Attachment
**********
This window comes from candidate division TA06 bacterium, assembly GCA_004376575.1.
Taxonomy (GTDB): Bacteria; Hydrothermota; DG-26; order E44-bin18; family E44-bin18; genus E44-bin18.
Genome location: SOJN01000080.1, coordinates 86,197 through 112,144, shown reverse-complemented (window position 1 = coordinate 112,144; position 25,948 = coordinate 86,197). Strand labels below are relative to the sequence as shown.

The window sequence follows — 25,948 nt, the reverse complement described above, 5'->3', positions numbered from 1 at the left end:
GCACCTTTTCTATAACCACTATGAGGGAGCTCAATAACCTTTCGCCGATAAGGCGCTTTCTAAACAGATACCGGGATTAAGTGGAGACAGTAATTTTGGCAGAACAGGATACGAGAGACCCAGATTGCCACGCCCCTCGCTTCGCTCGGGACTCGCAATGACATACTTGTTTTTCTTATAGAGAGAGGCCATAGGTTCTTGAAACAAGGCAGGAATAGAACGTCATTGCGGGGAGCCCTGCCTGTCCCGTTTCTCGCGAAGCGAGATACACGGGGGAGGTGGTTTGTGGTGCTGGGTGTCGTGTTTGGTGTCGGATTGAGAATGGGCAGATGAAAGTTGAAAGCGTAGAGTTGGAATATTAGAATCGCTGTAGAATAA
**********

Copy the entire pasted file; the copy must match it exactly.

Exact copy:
This window comes from candidate division TA06 bacterium, assembly GCA_004376575.1.
Taxonomy (GTDB): Bacteria; Hydrothermota; DG-26; order E44-bin18; family E44-bin18; genus E44-bin18.
Genome location: SOJN01000080.1, coordinates 86,197 through 112,144, shown reverse-complemented (window position 1 = coordinate 112,144; position 25,948 = coordinate 86,197). Strand labels below are relative to the sequence as shown.

The window sequence follows — 25,948 nt, the reverse complement described above, 5'->3', positions numbered from 1 at the left end:
GCACCTTTTCTATAACCACTATGAGGGAGCTCAATAACCTTTCGCCGATAAGGCGCTTTCTAAACAGATACCGGGATTAAGTGGAGACAGTAATTTTGGCAGAACAGGATACGAGAGACCCAGATTGCCACGCCCCTCGCTTCGCTCGGGACTCGCAATGACATACTTGTTTTTCTTATAGAGAGAGGCCATAGGTTCTTGAAACAAGGCAGGAATAGAACGTCATTGCGGGGAGCCCTGCCTGTCCCGTTTCTCGCGAAGCGAGATACACGGGGGAGGTGGTTTGTGGTGCTGGGTGTCGTGTTTGGTGTCGGATTGAGAATGGGCAGATGAAAGTTGAAAGCGTAGAGTTGGAATATTAGAATCGCTGTAGAATAA